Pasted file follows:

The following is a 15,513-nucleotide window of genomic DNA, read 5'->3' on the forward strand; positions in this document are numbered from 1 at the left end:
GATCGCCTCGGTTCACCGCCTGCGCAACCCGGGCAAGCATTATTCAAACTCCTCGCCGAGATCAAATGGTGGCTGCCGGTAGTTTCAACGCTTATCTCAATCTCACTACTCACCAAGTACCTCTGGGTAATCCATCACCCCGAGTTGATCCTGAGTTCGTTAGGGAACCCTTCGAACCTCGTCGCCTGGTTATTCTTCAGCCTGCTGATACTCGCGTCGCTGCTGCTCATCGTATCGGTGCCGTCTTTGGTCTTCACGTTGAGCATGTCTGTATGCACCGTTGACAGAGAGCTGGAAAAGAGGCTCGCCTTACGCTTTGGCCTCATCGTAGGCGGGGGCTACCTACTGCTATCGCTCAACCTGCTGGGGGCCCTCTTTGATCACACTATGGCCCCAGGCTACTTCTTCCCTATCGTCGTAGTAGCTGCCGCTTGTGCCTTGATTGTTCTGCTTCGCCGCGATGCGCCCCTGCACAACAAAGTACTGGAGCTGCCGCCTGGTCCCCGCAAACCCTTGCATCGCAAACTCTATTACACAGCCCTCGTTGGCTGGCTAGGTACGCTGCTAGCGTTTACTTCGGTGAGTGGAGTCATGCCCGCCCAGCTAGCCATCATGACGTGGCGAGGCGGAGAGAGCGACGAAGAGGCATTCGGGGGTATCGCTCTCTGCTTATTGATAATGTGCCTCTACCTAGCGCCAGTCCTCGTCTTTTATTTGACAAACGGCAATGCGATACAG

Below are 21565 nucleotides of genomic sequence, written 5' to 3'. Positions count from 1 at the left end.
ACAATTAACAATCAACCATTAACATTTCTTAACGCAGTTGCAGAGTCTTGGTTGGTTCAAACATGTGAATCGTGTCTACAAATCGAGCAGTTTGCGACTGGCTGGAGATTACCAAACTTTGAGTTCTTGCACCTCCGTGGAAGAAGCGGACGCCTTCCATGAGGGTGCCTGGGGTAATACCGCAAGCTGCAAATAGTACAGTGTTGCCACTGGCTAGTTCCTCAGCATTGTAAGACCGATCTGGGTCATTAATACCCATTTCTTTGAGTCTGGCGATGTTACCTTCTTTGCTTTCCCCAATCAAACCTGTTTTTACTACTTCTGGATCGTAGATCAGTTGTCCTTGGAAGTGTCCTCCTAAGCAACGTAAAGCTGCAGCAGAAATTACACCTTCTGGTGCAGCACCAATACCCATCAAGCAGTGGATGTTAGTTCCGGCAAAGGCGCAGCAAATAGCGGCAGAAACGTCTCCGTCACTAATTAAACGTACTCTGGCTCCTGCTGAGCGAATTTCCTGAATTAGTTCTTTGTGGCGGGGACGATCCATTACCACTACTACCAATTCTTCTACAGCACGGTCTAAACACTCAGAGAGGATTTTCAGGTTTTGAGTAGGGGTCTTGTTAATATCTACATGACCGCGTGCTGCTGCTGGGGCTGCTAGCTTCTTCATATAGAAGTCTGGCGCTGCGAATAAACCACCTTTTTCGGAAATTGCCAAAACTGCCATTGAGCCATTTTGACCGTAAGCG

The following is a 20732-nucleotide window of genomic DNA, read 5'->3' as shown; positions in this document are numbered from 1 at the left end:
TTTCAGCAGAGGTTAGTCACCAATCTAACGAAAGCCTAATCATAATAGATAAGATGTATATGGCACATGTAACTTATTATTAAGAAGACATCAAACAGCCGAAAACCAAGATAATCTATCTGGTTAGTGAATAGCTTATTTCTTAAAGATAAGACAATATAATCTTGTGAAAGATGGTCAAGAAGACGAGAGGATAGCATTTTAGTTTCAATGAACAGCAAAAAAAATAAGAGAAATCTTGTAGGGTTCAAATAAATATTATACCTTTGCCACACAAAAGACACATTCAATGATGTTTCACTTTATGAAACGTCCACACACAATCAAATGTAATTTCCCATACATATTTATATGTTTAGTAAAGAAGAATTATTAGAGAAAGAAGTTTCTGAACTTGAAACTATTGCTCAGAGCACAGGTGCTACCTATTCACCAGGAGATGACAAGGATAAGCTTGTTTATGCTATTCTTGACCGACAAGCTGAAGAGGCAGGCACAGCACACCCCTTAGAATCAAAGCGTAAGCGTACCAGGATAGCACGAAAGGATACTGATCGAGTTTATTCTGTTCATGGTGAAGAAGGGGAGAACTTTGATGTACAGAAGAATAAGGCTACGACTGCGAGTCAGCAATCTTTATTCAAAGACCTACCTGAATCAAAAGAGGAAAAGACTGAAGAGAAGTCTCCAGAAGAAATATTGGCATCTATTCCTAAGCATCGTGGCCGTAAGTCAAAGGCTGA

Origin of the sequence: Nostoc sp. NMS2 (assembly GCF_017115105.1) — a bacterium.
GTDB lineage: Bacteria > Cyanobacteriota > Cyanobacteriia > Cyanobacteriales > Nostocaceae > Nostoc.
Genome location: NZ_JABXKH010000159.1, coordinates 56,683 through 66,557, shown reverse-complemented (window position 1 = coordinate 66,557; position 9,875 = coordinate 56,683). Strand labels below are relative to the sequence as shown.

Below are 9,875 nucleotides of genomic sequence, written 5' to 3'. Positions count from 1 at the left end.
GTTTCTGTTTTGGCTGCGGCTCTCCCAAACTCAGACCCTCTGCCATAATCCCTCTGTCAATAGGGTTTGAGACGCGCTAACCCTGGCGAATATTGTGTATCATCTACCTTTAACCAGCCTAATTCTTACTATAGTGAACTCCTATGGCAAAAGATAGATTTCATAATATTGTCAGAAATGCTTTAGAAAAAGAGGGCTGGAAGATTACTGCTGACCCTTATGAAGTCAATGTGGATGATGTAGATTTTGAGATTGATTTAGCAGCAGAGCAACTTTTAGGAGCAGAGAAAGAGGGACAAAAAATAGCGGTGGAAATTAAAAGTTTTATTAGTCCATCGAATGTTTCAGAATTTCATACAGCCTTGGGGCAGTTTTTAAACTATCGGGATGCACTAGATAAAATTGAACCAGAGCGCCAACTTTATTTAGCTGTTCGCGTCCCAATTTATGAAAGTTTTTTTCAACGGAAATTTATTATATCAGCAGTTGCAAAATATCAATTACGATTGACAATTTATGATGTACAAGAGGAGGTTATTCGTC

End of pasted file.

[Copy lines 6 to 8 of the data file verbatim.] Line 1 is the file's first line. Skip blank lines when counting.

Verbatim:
TTTCAGCAGAGGTTAGTCACCAATCTAACGAAAGCCTAATCATAATAGATAAGATGTATATGGCACATGTAACTTATTATTAAGAAGACATCAAACAGCCGAAAACCAAGATAATCTATCTGGTTAGTGAATAGCTTATTTCTTAAAGATAAGACAATATAATCTTGTGAAAGATGGTCAAGAAGACGAGAGGATAGCATTTTAGTTTCAATGAACAGCAAAAAAAATAAGAGAAATCTTGTAGGGTTCAAATAAATATTATACCTTTGCCACACAAAAGACACATTCAATGATGTTTCACTTTATGAAACGTCCACACACAATCAAATGTAATTTCCCATACATATTTATATGTTTAGTAAAGAAGAATTATTAGAGAAAGAAGTTTCTGAACTTGAAACTATTGCTCAGAGCACAGGTGCTACCTATTCACCAGGAGATGACAAGGATAAGCTTGTTTATGCTATTCTTGACCGACAAGCTGAAGAGGCAGGCACAGCACACCCCTTAGAATCAAAGCGTAAGCGTACCAGGATAGCACGAAAGGATACTGATCGAGTTTATTCTGTTCATGGTGAAGAAGGGGAGAACTTTGATGTACAGAAGAATAAGGCTACGACTGCGAGTCAGCAATCTTTATTCAAAGACCTACCTGAATCAAAAGAGGAAAAGACTGAAGAGAAGTCTCCAGAAGAAATATTGGCATCTATTCCTAAGCATCGTGGCCGTAAGTCAAAGGCTGA

Origin of the sequence: Nostoc sp. NMS2 (assembly GCF_017115105.1) — a bacterium.
GTDB lineage: Bacteria > Cyanobacteriota > Cyanobacteriia > Cyanobacteriales > Nostocaceae > Nostoc.